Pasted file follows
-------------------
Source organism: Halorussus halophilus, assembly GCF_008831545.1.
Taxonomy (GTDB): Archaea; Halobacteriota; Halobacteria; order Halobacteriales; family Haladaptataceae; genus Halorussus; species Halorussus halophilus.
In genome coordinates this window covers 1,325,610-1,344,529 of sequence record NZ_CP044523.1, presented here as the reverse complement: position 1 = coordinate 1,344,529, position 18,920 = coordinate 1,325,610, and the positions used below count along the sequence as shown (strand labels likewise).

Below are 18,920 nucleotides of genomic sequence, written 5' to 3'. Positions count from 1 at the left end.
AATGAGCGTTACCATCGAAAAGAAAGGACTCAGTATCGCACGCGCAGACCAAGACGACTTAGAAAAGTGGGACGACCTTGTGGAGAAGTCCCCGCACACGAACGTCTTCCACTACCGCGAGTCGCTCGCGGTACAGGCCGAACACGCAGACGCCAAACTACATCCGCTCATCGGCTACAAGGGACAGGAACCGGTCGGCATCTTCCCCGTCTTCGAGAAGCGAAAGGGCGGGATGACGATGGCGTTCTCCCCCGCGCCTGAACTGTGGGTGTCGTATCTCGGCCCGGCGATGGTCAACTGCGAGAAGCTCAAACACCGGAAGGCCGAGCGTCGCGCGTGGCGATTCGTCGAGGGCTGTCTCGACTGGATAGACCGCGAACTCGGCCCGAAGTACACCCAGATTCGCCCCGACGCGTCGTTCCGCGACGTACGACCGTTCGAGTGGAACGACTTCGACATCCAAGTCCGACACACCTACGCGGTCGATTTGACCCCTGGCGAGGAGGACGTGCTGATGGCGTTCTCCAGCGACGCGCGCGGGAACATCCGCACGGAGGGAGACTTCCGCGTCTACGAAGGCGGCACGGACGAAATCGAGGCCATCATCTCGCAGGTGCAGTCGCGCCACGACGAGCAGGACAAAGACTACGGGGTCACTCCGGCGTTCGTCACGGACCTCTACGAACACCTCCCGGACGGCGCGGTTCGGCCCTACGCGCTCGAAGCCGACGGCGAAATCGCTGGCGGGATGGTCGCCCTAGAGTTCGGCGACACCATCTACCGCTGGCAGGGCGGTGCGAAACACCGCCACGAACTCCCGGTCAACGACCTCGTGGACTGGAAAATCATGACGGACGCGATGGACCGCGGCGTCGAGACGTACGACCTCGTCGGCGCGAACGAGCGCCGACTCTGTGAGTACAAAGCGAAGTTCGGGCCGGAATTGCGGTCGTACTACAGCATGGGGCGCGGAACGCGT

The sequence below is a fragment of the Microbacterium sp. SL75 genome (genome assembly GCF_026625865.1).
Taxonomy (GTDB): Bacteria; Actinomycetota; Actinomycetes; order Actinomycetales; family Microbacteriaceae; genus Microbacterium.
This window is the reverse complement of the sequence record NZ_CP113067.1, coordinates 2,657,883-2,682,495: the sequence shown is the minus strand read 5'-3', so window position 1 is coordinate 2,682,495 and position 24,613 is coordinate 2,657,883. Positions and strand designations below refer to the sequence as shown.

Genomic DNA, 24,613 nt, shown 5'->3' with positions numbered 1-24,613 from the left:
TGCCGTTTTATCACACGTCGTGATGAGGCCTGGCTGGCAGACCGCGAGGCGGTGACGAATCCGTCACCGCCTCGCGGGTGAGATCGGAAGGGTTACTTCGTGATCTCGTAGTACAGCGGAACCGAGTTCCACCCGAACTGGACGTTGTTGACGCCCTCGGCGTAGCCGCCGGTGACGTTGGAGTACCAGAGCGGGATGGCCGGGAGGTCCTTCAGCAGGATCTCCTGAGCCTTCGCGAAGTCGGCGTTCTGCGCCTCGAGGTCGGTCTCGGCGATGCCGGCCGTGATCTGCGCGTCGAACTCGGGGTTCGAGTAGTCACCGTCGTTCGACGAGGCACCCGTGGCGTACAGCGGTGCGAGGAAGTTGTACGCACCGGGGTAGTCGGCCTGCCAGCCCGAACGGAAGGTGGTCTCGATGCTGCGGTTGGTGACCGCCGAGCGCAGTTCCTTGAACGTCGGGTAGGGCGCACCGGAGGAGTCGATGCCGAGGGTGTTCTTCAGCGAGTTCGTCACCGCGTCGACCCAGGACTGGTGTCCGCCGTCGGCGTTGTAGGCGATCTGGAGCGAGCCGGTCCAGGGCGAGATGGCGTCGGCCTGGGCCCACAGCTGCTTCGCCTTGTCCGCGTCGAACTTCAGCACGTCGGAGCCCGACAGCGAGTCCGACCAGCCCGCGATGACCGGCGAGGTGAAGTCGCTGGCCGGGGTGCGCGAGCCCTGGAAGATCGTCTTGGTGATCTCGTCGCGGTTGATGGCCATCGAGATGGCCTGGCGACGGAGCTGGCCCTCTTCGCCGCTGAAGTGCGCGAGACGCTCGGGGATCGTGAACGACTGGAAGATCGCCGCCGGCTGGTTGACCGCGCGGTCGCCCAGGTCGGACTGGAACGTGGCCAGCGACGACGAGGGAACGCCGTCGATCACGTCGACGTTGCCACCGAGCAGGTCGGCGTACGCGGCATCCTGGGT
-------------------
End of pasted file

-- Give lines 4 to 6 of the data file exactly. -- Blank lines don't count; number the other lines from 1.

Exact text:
Below are 18,920 nucleotides of genomic sequence, written 5' to 3'. Positions count from 1 at the left end.
AATGAGCGTTACCATCGAAAAGAAAGGACTCAGTATCGCACGCGCAGACCAAGACGACTTAGAAAAGTGGGACGACCTTGTGGAGAAGTCCCCGCACACGAACGTCTTCCACTACCGCGAGTCGCTCGCGGTACAGGCCGAACACGCAGACGCCAAACTACATCCGCTCATCGGCTACAAGGGACAGGAACCGGTCGGCATCTTCCCCGTCTTCGAGAAGCGAAAGGGCGGGATGACGATGGCGTTCTCCCCCGCGCCTGAACTGTGGGTGTCGTATCTCGGCCCGGCGATGGTCAACTGCGAGAAGCTCAAACACCGGAAGGCCGAGCGTCGCGCGTGGCGATTCGTCGAGGGCTGTCTCGACTGGATAGACCGCGAACTCGGCCCGAAGTACACCCAGATTCGCCCCGACGCGTCGTTCCGCGACGTACGACCGTTCGAGTGGAACGACTTCGACATCCAAGTCCGACACACCTACGCGGTCGATTTGACCCCTGGCGAGGAGGACGTGCTGATGGCGTTCTCCAGCGACGCGCGCGGGAACATCCGCACGGAGGGAGACTTCCGCGTCTACGAAGGCGGCACGGACGAAATCGAGGCCATCATCTCGCAGGTGCAGTCGCGCCACGACGAGCAGGACAAAGACTACGGGGTCACTCCGGCGTTCGTCACGGACCTCTACGAACACCTCCCGGACGGCGCGGTTCGGCCCTACGCGCTCGAAGCCGACGGCGAAATCGCTGGCGGGATGGTCGCCCTAGAGTTCGGCGACACCATCTACCGCTGGCAGGGCGGTGCGAAACACCGCCACGAACTCCCGGTCAACGACCTCGTGGACTGGAAAATCATGACGGACGCGATGGACCGCGGCGTCGAGACGTACGACCTCGTCGGCGCGAACGAGCGCCGACTCTGTGAGTACAAAGCGAAGTTCGGGCCGGAATTGCGGTCGTACTACAGCATGGGGCGCGGAACGCGT

The sequence below is a fragment of the Microbacterium sp. SL75 genome (genome assembly GCF_026625865.1).